Perceiving the Anthropocene as a Public Health Risk via Visual Culture
Keywords:cultural geography, enviro-medical humanities, nineteenth-century art, pollution, will-to-wellbeing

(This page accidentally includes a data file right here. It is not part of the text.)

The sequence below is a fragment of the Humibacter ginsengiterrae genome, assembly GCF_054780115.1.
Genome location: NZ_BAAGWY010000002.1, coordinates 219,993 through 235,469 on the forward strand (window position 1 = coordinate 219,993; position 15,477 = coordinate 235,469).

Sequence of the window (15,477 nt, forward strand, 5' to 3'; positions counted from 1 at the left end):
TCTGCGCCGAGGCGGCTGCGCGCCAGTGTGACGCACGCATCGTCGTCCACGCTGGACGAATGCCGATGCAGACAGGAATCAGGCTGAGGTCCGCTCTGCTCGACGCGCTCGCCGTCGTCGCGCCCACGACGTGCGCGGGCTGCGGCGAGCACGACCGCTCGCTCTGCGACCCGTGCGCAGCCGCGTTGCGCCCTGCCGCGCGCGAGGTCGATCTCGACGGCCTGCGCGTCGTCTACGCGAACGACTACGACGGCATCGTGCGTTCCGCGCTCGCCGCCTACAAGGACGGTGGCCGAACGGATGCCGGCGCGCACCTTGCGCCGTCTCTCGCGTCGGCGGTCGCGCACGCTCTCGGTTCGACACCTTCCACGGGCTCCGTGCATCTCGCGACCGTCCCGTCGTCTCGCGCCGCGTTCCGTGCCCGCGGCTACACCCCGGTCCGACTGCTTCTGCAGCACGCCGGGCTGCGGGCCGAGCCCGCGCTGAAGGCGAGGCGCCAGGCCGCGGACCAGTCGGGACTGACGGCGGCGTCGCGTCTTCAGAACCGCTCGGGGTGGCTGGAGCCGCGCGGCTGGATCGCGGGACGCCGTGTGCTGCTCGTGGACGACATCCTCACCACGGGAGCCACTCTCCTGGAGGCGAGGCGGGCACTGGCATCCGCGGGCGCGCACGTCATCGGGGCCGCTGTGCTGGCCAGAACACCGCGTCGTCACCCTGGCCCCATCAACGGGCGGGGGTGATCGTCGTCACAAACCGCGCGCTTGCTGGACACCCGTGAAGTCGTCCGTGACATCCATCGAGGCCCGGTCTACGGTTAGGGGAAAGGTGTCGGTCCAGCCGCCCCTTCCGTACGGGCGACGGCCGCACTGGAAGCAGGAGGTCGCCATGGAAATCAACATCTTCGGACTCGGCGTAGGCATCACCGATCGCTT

There is widespread scientific and cultural evidence that Earth’s planetary boundaries are being exceeded in irreparable ways due to unsustainable behavior in the Global North’s resource-hungry nations in particular, but responsiveness to the climate crisis is still lagging in many parts of the world. It has become clear that significant numbers of people have limited engagement with ecological risks accumulating on a scale much bigger than the micro-level human actions causing them, such as the day-to-day build-up of industrial pollutants including nitrogen dioxide. How best to go about galvanizing socially just degrowth in the face of barriers to individual commitment that range from a sense of powerlessness to disinterest in futures-thinking? Given the extent to which a preoccupation with wellbeing spans walks of life across the globe, it is worth considering the motivational power of understanding ecological dangers in terms of the potential for personal harm. With that end in mind, this article fleshes out an artistically and emotionally oriented approach to the totalizing extractivism of the Anthropocene as a source of public health problems, not least the COVID-19 pandemic.
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